SteelSeries H Gaming Headset
The SteelSeries H touts good sound, amazing battery life and the best possible multi-platform compatibility but stumbles on its poor microphone, irritating mute button and stiff fit.
For the price, I was slightly disappointed. Expectations aside, the SteelSeries H Wireless is moderately comfortable headset suitable for hours of gaming. For comfort, it trails only the Logitech G930 and Astro A50. The cups were big enough to fit around my ears but slightly shallow. Like many headphones, the cushions are a supple faux-leather. The benefit to this material is a tighter seal for better sound and reduced noise pollution. However, that same principle also helps seal in the juices after extended wear. Overall, the fit was a bit tight and awkward at the apex of my skull. The band weirdly flattened out at the top. It was stiff and squeezed my head more than the other headsets. If you have a smaller head (i.e. average height or shorter) and low profile ears, I’m certain your experience will be superior to that of mine.
This is a great sounding headset for music and games. Bass was adequate and details were richly present. Where Astro included only three predefined audio profiles, SteelSeries packed a customizable 5-band equalizer. This allows owners to dial in the sound they like. Out of the box though, I subjectively felt the A50 sounded better for most situations. Choosing a favorite based on sound quality alone really comes down tonal preferences. I think the presets on the A50 have a colder sound overall, which may or may not fit your listening pleasures.
SteelSeries touts “dual band” connectivity and “lag free” audio. Performing identically to the A50, latency wasn’t an issue. Transmission delay between mic to ear was nearly instantaneous (about 100ms round trip). While heavily polluting the 5.8GHz and 2.4GHz spectrum, I experienced no interruptions or weirdness. Range seemed only a tiny fraction worse than the A50. There were small, infrequent hiccups in the same areas where the A50 barely (and I mean barely) worked without issues. With few obstructions and modest room sizes, the H Wireless should be usable in adjacent rooms.
The microphone found on the H Wireless is perhaps the only disappointment here. It’s equipped with a frustrating microphone no better than headsets one-tenth its cost. First, it’s very sensitive to wind noise. Walking indoors, for example, produced wind noise as did a ceiling fan set to low. Adding your own mic foam cover could help here, but that will get in the way of its retractable design and further hurt its already sub-par clarity. Additionally, there is no secondary noise-cancelling mic and while unidirectional, it manages to pick up lots of nearby noises in painstaking detail. If you want noise mitigation, you must rely on your audio card’s input DSP features or use the USB transmitter as your recording device. Although the transmitter’s USB chip did a passable job of cleaning up mic input, my Xonar produced better results. I should add that USB was definitely preferable over my onboard Realtek chip, which I also tried.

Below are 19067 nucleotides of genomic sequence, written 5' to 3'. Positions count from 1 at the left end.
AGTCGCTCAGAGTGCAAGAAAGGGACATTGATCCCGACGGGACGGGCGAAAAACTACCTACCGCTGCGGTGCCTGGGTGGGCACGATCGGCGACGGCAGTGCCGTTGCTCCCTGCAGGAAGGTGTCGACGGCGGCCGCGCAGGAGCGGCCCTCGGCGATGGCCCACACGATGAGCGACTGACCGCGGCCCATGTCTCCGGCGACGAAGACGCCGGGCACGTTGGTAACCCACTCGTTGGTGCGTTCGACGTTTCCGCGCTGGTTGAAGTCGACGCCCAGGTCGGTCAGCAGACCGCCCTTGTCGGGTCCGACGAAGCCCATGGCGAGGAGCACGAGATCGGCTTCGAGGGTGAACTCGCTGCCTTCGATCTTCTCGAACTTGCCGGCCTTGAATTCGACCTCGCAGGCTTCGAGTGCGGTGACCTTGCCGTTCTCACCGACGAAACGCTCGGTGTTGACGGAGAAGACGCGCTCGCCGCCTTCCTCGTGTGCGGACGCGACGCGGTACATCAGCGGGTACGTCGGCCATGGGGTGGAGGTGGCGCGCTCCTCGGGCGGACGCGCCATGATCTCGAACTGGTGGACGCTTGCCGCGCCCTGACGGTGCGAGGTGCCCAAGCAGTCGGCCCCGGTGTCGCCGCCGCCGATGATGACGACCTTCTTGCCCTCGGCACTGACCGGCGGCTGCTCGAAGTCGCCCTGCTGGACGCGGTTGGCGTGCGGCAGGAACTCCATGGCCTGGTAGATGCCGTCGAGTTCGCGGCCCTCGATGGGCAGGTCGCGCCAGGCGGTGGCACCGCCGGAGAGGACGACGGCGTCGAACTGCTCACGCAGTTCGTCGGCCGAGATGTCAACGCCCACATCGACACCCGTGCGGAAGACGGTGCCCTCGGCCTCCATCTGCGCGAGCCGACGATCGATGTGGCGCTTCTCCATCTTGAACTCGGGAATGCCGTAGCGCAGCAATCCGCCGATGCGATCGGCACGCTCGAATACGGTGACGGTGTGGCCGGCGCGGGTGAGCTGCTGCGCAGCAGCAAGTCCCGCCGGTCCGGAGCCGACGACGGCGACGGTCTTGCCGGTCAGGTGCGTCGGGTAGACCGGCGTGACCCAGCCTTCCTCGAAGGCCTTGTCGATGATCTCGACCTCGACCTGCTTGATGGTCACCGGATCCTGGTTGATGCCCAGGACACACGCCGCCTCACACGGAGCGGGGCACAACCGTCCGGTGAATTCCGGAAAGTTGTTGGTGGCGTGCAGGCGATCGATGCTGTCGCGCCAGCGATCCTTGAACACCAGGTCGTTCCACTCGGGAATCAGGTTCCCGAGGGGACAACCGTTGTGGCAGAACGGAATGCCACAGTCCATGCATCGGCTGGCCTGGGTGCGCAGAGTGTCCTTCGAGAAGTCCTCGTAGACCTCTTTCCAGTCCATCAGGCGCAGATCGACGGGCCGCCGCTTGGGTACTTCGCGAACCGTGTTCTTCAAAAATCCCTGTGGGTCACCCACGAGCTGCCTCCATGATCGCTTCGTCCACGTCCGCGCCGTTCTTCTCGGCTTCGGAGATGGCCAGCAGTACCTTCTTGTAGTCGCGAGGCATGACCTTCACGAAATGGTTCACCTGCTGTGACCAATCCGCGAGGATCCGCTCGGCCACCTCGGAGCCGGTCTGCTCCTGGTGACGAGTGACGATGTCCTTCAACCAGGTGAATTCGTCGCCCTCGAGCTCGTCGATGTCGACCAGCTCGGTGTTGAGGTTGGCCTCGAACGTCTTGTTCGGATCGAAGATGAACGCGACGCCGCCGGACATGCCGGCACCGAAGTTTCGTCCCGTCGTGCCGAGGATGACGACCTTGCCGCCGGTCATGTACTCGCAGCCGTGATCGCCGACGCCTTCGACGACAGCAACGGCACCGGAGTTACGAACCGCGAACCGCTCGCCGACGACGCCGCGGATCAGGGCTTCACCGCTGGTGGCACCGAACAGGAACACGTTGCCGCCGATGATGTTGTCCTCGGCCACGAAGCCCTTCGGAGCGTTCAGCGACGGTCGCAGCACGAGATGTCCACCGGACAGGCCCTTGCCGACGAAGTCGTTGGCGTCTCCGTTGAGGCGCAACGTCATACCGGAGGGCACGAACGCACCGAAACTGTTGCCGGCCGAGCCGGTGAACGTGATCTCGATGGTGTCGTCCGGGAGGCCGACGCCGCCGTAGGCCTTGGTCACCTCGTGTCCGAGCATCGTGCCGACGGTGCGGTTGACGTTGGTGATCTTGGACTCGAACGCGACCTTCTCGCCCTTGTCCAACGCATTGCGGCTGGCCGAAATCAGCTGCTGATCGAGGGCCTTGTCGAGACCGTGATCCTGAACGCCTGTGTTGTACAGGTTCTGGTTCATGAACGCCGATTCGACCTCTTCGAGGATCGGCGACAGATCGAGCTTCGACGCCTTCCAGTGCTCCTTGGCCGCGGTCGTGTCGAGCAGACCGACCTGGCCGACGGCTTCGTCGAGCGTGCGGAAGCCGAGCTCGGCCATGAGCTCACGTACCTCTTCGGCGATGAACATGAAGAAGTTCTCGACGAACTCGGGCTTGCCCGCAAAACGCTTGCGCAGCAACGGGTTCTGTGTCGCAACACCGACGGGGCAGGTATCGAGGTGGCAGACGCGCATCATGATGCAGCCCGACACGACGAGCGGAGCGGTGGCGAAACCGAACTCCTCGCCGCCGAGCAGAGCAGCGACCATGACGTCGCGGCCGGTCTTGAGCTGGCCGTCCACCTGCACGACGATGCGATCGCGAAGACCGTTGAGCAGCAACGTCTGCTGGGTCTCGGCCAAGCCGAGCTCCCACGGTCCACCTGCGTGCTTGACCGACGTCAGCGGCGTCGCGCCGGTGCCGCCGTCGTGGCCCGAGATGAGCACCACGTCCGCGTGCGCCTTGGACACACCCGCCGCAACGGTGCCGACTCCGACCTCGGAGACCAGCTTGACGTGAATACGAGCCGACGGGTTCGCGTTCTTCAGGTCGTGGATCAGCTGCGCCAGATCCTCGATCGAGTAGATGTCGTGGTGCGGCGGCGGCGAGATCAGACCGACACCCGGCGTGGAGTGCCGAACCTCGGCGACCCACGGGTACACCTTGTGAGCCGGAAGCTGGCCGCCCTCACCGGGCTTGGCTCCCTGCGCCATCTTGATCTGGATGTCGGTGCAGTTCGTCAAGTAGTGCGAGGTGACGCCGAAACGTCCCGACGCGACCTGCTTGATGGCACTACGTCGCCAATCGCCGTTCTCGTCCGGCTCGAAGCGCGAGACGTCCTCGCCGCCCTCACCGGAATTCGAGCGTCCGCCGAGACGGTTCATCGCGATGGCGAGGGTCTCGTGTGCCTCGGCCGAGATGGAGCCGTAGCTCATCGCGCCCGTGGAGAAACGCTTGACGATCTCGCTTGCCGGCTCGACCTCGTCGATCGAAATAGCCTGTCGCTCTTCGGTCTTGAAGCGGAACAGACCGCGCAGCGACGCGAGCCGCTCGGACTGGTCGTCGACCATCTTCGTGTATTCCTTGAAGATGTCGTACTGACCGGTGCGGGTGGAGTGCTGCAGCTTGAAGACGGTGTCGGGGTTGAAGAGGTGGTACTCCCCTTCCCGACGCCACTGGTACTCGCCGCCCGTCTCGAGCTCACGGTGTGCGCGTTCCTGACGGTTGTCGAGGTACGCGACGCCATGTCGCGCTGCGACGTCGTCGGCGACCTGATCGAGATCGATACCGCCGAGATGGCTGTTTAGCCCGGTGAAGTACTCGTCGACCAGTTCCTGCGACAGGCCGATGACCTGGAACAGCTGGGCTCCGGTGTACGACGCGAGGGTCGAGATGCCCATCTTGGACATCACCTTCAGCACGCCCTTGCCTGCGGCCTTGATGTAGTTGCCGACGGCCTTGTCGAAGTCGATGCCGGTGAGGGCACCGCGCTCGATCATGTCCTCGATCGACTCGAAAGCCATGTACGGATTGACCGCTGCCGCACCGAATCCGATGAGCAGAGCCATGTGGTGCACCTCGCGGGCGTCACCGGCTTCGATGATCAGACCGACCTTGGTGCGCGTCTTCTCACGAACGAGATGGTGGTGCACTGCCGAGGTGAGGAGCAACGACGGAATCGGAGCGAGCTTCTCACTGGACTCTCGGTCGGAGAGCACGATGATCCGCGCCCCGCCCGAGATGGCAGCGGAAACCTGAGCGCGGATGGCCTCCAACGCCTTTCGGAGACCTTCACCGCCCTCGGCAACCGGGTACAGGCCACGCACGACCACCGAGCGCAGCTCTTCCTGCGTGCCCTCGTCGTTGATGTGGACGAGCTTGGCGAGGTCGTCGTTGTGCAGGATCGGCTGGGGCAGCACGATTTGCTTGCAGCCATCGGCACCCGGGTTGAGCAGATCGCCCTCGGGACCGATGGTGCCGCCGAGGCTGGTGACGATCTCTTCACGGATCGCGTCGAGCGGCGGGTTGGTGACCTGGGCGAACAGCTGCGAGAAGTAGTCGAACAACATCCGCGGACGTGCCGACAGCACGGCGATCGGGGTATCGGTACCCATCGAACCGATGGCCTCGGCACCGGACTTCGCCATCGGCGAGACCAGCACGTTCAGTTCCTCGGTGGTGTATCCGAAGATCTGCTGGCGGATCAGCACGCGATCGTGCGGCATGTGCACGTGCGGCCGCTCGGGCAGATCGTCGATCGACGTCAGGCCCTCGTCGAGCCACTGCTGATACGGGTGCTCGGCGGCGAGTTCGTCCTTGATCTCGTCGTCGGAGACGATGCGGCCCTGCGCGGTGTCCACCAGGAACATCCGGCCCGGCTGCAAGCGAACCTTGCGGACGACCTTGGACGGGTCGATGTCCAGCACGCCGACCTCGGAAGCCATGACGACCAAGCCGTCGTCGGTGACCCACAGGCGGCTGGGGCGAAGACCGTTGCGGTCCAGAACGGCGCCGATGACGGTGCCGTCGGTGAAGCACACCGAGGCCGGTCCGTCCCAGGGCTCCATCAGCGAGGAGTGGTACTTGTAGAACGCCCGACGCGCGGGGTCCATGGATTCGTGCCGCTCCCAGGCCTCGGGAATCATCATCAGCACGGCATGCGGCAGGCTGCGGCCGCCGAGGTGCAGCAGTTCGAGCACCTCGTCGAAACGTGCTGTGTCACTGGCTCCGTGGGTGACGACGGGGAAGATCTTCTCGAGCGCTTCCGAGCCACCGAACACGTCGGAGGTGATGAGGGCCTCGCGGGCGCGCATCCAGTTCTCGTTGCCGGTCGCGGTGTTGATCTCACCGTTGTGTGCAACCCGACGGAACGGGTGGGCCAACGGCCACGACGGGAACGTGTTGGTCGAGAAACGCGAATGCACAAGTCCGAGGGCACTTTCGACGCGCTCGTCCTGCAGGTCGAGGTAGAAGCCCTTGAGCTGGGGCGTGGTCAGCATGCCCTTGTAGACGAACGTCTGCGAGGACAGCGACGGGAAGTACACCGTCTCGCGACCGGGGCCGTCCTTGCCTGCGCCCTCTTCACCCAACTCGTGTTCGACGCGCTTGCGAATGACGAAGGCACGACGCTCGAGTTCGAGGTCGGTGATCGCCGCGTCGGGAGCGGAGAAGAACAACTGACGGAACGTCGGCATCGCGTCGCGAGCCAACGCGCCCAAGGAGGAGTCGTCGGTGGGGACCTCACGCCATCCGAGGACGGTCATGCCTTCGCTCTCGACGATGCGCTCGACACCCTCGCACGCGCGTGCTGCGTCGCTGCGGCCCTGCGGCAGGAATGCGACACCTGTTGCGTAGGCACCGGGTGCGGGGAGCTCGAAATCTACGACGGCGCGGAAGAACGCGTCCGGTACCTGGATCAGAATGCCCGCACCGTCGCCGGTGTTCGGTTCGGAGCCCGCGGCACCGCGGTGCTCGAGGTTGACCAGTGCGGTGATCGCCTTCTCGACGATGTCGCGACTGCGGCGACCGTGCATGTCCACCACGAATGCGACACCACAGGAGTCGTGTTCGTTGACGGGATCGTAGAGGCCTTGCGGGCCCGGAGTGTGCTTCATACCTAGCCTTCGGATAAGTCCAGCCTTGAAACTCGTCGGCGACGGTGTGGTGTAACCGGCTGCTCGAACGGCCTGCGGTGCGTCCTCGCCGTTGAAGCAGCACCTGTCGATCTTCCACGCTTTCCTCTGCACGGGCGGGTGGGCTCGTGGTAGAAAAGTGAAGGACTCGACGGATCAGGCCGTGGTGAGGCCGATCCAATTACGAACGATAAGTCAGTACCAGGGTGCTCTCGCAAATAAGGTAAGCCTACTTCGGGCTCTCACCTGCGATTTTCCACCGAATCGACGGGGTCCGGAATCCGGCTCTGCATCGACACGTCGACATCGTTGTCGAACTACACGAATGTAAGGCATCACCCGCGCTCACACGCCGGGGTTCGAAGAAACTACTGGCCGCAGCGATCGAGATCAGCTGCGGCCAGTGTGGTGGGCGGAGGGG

Although the microphone’s sound quality fell flat, the headset mute button is a welcomed feature. Sadly, this button also makes a loud spring-loaded clacking sound when depressed. This sound, which reverberated through the entire headset, invariably ended up in chats and recordings. Any time the headset was muted, everyone heard this noise loud and clear before it actually went silent. This is simply poor design and a deal-breaker for me.
Features and Value
At nearly $300, value will be a tough proposition for any headset. Overall though, the H Wireless is a tour-de-force of options and features. It is such a versatile headset. The transceiver slash mixer includes a metric ton of connectivity options: 3.5mm input and output jacks, mini-USB output, as well as optical SPDIF input and outputs. On the headset itself rests a 2.5mm hook-up for console gamers. Also, one of each cable you may need is included in the box (thank you, SteelSeries!)
The uniquely feature-rich base station sports an OLED screen and makes a cool-looking addition to anyone’s desk. From here, you can navigate and customize sound profiles, chat mix, volume and device settings via a dial and some buttons. Wearers can actually control the transmitter via the headset as well, although it’s clunky to navigate in this manner.
Following a full charge, one battery yielded over 14 hours in synthetic testing. SteelSeries also designed the transmitter to charge and house a secondary hot-swappable battery pack. One battery already provides the H Wireless with best-in-class battery life, so two batteries definitely goes above and beyond expectations. Owners will never have to plug in.
Overall Quality and Impressions
Here’s yet another fancy box built to air-tight tolerances. In a classy move by SteelSeries, inside this box you’ll find all the cables you could want. Aesthetically, the SteelSeries H Wireless doesn’t rely on gimmicks or overstated glam. It’s a handsome, simple looking pair with adult appeal. Its orange accent color may be the only visible evidence of its gaming origins. The transmitter is a sharp looking device with something of a high-tech stereo aesthetic. Depending on what you have it connected to, you may need to employ some cable management skills to keep the wire spaghetti tamped down -- an irony for any wireless device. Build quality is premium; however, I did expect more comfort for the price. The retractable mic -- as frustrating as the sound is -- easily tucks away, making wearing them around the house feel a bit less silly.